Yesterday I drove through the fog and rain to Phoenix to see my breast cancer surgeon. Due to a series of mildly unfortunate events, I couldn’t play music or even listen to the radio, which left me alone in my thoughts. As I drove, I thought of other doctor appointments I’d had. A couple years before my cancer diagnosis, I’d had a weird mammogram, which led to a biopsy. The results of that test were delivered to me by phone. Good news often is. And so when I was told to come see the doctor whose office had ordered a second biopsy, a couple years later, I already knew that the results were not good. Even so, when that doctor delivered my results to me, his face buried in my file, without a greeting or even eye contact, I felt like I was drowning. I found another doctor, the one I was on my way to see now. I remember how, at my first appointment, she hugged me and Dan, such a contrast to the previous doctor.
For this current appointment, though, there were no hugs, due to the Covid-19 pandemic. She stood at a distance and “air hugged” me. After my examination, she asked if I was comfortable with this being my last appointment with her. With no further evidence of cancer these past seven years, she felt that my primary care physician was more than capable; that her specialized skills weren’t required. I agreed. We chatted a bit more, mostly about Covid-19 and how it’s affecting her patients. We both wondered aloud about when it would end and how it would end. And then we “air hugged” one last time and I left her office.
Leaving her office for the last time, I felt a strong sense of gratitude, like I’ve felt over the last several years. Usually, I’ve treated myself to a lunch with my sister or my cousin afterwards, or a long hike in the desert mountains. But this time was different. I drove home in the silence, thinking about my own experiences with illness and wellness, and about the lives affected by this pandemic.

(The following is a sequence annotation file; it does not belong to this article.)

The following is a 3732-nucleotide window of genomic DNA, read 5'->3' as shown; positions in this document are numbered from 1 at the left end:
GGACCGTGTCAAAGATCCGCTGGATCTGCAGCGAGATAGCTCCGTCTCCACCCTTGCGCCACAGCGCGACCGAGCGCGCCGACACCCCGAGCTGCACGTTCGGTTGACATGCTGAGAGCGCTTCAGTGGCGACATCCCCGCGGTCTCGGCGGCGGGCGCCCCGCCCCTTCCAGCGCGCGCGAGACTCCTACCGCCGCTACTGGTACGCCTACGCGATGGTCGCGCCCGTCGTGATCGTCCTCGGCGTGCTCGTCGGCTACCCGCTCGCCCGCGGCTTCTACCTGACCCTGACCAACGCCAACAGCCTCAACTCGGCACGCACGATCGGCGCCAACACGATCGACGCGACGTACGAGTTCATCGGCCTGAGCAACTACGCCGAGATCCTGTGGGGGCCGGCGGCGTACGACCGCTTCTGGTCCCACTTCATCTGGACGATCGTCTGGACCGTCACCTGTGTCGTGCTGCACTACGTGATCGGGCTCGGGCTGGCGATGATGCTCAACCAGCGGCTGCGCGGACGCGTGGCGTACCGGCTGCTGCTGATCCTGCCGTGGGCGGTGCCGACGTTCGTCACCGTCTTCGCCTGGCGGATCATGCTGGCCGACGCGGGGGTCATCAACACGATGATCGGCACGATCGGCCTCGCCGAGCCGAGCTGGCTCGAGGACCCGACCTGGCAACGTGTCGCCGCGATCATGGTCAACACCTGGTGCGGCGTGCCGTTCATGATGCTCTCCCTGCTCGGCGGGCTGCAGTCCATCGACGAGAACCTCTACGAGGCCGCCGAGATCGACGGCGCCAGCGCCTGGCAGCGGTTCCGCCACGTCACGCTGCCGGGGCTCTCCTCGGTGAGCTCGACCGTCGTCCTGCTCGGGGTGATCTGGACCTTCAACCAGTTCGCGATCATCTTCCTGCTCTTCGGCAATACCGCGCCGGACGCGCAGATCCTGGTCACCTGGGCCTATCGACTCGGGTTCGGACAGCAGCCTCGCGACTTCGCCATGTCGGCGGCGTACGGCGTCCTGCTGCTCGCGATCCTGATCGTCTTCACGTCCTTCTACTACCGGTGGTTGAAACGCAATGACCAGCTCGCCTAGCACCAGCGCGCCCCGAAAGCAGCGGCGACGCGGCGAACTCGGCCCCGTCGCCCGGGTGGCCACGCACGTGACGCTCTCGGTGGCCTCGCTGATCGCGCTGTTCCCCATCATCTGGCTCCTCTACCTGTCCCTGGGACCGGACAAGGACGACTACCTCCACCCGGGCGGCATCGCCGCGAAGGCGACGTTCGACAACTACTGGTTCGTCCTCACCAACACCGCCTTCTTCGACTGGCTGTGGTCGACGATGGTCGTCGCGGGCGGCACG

I thought of the patients of my doctor, who have surgeries scheduled for today, but who probably won’t be admitted to the hospital because their last chemo date was less than four weeks ago.
I thought of my students, who are in various stages of coping, trying to make sense of this new normal we’ve been thrust into.
I wondered about how I will be able to deliver content to my students online without them having too much screen time.
I thought of exchange students who were in my classes who are being sent home, without being able to say goodbye to the friends they’ve made.
I thought of all the people around the world whose incomes are suddenly zero because their jobs are on hold.
I thought of friends and family who are medical professionals and the stress and challenges that they will meet in the coming days and weeks.
Madeleine asked me the other day if 9/11 had a similar sense of palpable fear. It’s been interesting to think about these two events, but they are so different from one another. Yes, there was so much fear with 9/11 – and remember the anthrax mailings – but there was also a strong sense of unity as a nation. This time, there is no one to direct our anger at, regardless of how much the president tries. This time, there is less sense of community because some of us are not doing the right things, like hoarding toilet paper.
But there is also such beauty and kindness and generosity.
I thought of videos I’ve seen of Spanish and Italian communities sharing music – which might be humankind’s most beautiful creation – on their balconies during this time of lockdown.
I’ve been the very grateful recipient of countless other teachers’ generous sharing of lesson plans, platforms, and ideas on ways to connect with our students.
I thought of people sharing recipes, games, and silly activities to do while we are stuck at home.
I thought about all the humor that is being shared and all the appreciation for medical professionals, teachers, first responders.
I keep thinking of The Truman Show, and the question on everyone’s minds:
How’s it going to end?